5. Any crazy stories from rehearsals, performance, etc.?

I’m not really sure why, but Chris Galindo has always ended up being in charge of the crosses in our shows. In Dante he was the Pope… (think about it…) In Midsummer he tells Hermia to choose between the cross and the rose, and then again in Dracula, he gives Jonathan Harker the crucifix and tells him: “The dead travel fast…” So, let’s call Mr. Galindo the barer of the cross!

While we were in production for Midsummer and rehearsal for Dracula, Ana (Paata & Irina Tsikurishvili’s 8-year-old daughter) had been following me around with a tiny, bright pink, plastic cross. I played around with her and pretended every time I saw the cross, it burnt my eyes- like I was a vampire, Haha…

It was an evening performance of Midsummer and one of our cast-mates had gotten sick during the show! Chris, being the Jesus-like kinda guy he is, helped her and made sure she was ready to go on stage because they needed to enter together. In a mad panic, Chris didn’t have enough time to grab the little wooden cross to put in his pocket, so out of good actor’s impulse he decided he would pantomime the cross. I mean, it works, he IS working with Synetic.

The scene was quiet and tense, as usual, because it was an intimate moment between Irina (Koval) and Chris- that was until it was time he pulled the pantomime cross out. Somehow, the little, pink crucifix had found its way into Galindo’s pocket! For Chris, Ana’s little toy crucifix had saved the day. But for the rest of us, we could NOT keep our cool- I hope the audience didn’t noticed the muffled laughter…

Dracula’s Last Weekend, Antony’s First Training Sessions

•November 12, 2009 • Leave a Comment
Catalina Lavalle, Irina Koval, Stacey Jackson as the Wives (photo credit Graeme B. Shaw)

Catalina Lavalle, Irina Koval, Stacey Jackson as the Wives (photo credit Graeme B. Shaw)

This week marks the end of the run of Dracula at the Rosslyn Spectrum — we’ll bid a sad farewell to our titular vampire, his sinuous wives, and unfortunate victims…so if you haven’t caught it yet, go check it out before the vampire passes into history once more….

In other news, company members have begun training and drilling in preparation for putting together what promises to be one of Synetic’s biggest shows yet: Antony and Cleopatra, which is set to open at the Lansburgh Theater on January 28th, 2010.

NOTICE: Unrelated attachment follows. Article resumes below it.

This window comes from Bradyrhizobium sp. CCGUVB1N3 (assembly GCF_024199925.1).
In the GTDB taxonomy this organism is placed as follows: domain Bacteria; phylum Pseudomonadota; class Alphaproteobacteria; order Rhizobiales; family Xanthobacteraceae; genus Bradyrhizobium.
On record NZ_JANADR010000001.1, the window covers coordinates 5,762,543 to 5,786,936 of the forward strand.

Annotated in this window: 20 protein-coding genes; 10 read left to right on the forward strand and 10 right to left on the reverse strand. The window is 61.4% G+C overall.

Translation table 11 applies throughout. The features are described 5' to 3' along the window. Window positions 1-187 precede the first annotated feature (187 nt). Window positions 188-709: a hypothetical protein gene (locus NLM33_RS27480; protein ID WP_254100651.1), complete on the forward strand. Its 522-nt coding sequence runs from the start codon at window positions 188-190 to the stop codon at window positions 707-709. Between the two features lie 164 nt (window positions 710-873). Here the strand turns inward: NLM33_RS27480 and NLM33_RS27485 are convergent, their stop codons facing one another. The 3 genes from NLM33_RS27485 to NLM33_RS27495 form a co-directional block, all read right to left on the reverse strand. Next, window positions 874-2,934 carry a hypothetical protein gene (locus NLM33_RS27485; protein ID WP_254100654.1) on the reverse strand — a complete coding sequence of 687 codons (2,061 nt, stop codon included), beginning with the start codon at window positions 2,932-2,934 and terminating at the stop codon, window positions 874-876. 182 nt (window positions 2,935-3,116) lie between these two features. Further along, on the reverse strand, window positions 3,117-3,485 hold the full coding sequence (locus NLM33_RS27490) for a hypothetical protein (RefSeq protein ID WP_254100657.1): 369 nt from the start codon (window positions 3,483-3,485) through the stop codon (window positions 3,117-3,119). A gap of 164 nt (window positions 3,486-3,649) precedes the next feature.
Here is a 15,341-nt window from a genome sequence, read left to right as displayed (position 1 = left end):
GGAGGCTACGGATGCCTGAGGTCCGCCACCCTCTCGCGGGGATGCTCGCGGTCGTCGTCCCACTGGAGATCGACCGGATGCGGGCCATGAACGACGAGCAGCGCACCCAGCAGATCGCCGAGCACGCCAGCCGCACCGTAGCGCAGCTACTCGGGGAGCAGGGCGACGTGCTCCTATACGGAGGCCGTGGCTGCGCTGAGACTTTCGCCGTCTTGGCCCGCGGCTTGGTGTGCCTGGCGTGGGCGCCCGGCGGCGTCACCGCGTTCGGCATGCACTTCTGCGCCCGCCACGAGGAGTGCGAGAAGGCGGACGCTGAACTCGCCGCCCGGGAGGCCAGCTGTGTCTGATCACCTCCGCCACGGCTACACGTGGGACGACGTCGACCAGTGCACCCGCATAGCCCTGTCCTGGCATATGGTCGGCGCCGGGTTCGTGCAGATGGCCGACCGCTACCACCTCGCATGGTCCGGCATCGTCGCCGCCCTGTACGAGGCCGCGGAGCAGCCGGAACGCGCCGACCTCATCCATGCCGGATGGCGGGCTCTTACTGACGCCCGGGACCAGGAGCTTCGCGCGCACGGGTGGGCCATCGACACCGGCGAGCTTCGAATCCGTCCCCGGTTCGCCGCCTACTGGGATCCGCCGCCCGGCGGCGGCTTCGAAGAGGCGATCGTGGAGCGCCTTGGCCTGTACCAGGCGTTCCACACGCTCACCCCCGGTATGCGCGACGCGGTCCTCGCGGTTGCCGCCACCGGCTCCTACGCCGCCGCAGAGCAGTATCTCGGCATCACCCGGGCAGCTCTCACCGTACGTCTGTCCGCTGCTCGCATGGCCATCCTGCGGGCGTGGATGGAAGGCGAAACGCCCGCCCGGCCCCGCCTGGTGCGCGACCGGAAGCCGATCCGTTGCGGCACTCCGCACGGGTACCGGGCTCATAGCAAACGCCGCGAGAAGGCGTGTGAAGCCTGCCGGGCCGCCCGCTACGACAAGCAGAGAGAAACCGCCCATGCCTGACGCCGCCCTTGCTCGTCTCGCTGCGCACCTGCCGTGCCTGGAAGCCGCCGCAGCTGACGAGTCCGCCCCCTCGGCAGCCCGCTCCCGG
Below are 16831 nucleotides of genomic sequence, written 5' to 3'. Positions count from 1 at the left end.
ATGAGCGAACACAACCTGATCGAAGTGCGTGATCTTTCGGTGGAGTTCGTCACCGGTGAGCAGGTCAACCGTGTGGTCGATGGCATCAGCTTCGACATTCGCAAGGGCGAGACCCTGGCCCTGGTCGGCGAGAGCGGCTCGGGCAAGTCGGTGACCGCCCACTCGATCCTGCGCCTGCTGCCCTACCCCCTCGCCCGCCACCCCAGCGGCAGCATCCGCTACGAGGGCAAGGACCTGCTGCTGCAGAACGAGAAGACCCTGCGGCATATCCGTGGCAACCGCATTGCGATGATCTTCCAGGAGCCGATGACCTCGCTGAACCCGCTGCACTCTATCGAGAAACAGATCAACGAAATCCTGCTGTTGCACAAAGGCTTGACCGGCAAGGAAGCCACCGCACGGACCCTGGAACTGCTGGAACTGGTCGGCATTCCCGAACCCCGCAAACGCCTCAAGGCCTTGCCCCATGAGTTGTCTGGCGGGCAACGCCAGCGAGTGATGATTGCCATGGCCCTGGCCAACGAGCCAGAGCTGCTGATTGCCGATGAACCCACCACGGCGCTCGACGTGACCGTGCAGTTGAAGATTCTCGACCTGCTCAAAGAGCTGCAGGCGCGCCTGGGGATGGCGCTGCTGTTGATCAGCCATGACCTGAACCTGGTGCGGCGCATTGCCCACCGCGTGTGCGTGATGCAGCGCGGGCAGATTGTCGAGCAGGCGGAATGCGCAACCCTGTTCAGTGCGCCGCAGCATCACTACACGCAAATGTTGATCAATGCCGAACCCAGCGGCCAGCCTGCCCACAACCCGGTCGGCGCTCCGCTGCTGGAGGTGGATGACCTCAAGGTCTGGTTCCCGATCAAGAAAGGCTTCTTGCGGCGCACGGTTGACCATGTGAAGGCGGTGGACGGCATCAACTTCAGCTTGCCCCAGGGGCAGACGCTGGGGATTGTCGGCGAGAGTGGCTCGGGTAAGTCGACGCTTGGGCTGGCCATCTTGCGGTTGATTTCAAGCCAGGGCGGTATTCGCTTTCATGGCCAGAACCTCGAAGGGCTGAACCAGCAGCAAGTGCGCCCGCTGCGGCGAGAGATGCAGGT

Judging by the clash of swords and general spinning madness that was fight training last night, it promises to be quite the workout, as well. This should be a fun process, if your humble author can ever work the lactic acid out of his legs.

Quicklink: Move or die!!!

•November 11, 2009 • Leave a Comment


The slump

The Slump

This is a fantastic post over on “begin to dig” a great, in depth, and consistently scientific blog on fitness that is able to address both mind and body without abandoning good science (it’s very possible!). Move or die. Check it out.


Company Profiles: Greg Marzullo

•November 10, 2009 • 2 Comments

This is the sixth in a series of posts profiling our company members — get to know the Synetic family of actors. I sent a few questions out to some company members, and their responses, as well as some info on the actor, can be found in this series. Enjoy!

What will he do with his hair NEXT?

Greg Marzullo. I totally stole your pic off of FB, gregoriko.

Today’s profile is of one of our veterans (we’re barely old enough to be a veteran theater company, however, so this says very little about his age, right Greg?). Were I to go into detail about all the roles he has played in Synetic, I might run out of bandwidth (much the same as with his Other Half, Mr. P. Fletcher). Recent roles have included Virgil in Dante, Roderick Usher in The Fall of the House of Usher, Dr. Faust in Faust, Jonathan Harker in 2005’s Dracula, Jason in Jason and the Argonauts, Herod in Salome, Serpent/Cain in The Bohemians, and Laertes in several incarnations of Hamlet…the rest is silence …to name a few.

1. Where are you from? What is your training?

I mostly grew up in New England, although right before high school, my family moved to Maryland. I attended the Baltimore School for the Arts, a high school-level program, where students studied their standard academics for four hours each day and then their art major for four hours. It was only later, when I was out in the professional world of theater, that I realized how well that schooling served me. We studied different theatrical techniques with the same vigor and focus as college-level conservatory programs, and I credit the teachers there with laying a wonderful foundation for me as an artist.

2. What was it like to start working with Synetic? How was it different from your other experiences?

I began working with Paata and Irina in the fall of 2001, shortly before they launched Synetic (spring 2002). They were still part of Stanislavsky Theater Studio at Church Street Theater in Dupont. I was 24 at the time and searching for a theatrical experience that lived up to my visions of theater as a hypnotic, physical expression of our collective inner landscape (although I probably wouldn’t have put it this way at the time!).